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OPINION: How the music of summers past can really take you back

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Nadine Wark

Nadine Wark

Music and summer just seem to go together.

Just as today’s generation will retain music from the summer of 2019, the older crowd can look back and relate to the music of other times and places.

I remember the dancers on the TV show American Bandstand having strict criteria for a hit song: “It has a good beat and you can dance to it.” (and host Dick Clark always agreed with that).

In the 1940s and ‘50s local youth had Kenwick Terrace on Christina Street and Kenwick-on-the Lake in Bright’s Grove, venues where professional orchestras and big bands performed.

Both were owned and operated by Jack Kennedy, who had his own orchestra. Many who ‘danced the night away’ recall with fond memories the “music this side of heaven” — songs like Moonlight Serenade and In The Mood. First-class entertainment that came to Sarnia included the likes of Les Brown, Lionel Hampton, Tommy Dorsey and Lawrence Welk, to name a few.

The Kennedys sold Kenwick-on-the-Lake in 1951 but it thrived for many years after, with my generation attending dances there in the ‘60’s. Along with many local bands it featured go-go-girls dancing in their fashionable go-go-boots.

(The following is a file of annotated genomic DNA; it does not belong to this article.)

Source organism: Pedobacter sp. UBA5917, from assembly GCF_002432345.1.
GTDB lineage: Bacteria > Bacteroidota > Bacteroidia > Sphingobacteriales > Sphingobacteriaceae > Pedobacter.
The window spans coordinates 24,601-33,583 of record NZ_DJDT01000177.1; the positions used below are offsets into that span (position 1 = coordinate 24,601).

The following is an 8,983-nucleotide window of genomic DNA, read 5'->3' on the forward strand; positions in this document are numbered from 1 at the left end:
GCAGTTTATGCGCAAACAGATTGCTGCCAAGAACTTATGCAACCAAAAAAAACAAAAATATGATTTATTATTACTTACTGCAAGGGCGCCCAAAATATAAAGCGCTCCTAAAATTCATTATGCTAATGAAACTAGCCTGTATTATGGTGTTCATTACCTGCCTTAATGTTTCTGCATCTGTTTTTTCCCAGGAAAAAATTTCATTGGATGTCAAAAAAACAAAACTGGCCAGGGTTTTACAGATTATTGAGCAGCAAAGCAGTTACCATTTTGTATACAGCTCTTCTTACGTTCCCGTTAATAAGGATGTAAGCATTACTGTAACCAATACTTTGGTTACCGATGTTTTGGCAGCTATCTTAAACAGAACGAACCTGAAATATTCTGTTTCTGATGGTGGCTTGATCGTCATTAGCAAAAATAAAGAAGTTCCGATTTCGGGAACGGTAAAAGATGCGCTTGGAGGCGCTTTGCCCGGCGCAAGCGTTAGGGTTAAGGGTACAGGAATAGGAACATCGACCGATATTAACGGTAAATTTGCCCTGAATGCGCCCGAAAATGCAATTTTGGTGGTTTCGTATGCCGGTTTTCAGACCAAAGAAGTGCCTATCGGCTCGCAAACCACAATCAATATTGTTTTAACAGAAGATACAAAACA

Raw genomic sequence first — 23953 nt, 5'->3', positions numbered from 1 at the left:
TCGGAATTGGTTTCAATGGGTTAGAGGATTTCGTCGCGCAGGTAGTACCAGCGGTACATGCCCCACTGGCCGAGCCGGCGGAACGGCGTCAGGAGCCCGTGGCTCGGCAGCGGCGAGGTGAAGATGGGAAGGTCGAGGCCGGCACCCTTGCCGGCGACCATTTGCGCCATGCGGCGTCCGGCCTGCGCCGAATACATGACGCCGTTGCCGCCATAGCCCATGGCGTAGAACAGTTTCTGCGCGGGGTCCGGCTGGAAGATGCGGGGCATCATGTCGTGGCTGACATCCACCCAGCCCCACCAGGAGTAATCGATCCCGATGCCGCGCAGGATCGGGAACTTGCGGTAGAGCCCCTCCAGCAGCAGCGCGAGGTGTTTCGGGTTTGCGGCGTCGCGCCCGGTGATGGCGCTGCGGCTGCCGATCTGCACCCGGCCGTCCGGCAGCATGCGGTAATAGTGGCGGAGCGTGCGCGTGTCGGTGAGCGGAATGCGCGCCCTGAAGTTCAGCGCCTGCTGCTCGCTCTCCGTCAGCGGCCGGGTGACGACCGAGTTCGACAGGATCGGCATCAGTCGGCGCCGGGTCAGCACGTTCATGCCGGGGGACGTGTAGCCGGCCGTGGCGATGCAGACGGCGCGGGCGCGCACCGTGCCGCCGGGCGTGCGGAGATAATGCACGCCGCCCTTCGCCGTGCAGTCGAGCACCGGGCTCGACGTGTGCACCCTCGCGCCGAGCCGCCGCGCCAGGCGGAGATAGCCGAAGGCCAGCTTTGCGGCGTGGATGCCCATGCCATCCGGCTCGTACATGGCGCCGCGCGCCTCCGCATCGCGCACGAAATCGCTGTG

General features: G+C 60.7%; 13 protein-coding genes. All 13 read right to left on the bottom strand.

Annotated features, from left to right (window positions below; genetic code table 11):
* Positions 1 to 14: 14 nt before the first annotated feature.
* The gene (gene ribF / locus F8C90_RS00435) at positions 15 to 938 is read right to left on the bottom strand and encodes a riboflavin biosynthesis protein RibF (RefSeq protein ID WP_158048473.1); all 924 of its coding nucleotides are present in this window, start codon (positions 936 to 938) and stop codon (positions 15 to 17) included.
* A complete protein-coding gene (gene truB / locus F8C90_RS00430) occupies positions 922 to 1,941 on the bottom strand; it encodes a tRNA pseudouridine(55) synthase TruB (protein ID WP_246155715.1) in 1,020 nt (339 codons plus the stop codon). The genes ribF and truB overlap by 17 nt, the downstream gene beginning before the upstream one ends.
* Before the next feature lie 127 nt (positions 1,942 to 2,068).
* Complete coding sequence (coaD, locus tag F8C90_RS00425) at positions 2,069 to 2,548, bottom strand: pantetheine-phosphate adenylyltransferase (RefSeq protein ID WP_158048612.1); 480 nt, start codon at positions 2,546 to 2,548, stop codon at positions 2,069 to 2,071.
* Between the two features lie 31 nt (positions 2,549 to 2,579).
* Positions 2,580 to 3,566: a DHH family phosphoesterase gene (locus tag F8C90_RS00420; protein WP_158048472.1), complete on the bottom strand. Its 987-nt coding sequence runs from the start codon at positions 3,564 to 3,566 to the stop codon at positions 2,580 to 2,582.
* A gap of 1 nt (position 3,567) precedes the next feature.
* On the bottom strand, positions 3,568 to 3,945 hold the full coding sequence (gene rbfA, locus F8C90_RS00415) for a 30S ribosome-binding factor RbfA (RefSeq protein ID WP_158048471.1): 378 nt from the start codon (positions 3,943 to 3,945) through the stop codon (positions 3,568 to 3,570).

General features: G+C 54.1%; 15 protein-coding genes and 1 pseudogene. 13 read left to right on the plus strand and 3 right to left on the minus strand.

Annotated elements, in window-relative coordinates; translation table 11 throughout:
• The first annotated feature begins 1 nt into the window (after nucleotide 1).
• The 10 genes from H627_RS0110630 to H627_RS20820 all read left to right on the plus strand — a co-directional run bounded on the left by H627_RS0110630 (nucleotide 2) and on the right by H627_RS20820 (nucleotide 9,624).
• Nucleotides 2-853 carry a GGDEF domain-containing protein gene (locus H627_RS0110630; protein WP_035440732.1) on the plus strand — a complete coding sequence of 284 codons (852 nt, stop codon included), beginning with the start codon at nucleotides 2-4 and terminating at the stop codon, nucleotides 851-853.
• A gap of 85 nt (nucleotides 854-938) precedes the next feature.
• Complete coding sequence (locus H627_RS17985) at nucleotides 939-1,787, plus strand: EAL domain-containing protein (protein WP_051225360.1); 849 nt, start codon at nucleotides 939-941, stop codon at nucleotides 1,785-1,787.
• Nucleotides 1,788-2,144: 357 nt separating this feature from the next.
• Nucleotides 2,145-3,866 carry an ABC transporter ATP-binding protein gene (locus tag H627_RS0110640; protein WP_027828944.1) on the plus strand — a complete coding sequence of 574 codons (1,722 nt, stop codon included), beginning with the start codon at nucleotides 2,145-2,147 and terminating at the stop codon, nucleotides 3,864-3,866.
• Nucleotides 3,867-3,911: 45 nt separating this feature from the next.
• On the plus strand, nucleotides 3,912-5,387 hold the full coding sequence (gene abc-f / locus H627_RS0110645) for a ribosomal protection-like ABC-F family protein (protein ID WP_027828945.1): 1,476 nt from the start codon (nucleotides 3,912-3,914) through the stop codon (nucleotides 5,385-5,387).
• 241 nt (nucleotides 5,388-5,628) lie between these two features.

Out-of-town acts also performed there, and I remember attending the night Freddy ‘Boom Boom’ Cannon sang his big hits, including Palisades Park and Tallahassie Lassie.

In addition to roller skating, Rose Gardens in Point Edward hosted record hops where you could hear the Top 40 tunes of the day. Some of that music can still be heard on the airwaves today.

The Beach Boys’ Surfer Girl and I Get Around may have been invoking the sandy beaches of California, but we had our own right outside at Canatara, and still do!

Around town, the cars seen included hot rods and family vehicles on loan — “Dad, can I please have the keys” — and if they had radios the windows would be down and the tunes cranked up for all to hear.

So many generations have spent leisure time at the beaches of Canatara and Bright’s Grove. They were certainly regular spots for my friends and I, who would pack snacks, towels and suntan lotion and at least one transistor radio.

Lying on our towels, it was hard to keep a quiet demeanor when Beatle songs like She Loves You and Twist and Shout came across the airwaves.

Yes, the music of summers past is woven deeply into the memories of my youth.

Nadine Wark is a retired office administrator and freelance writer who resides in Sarnia

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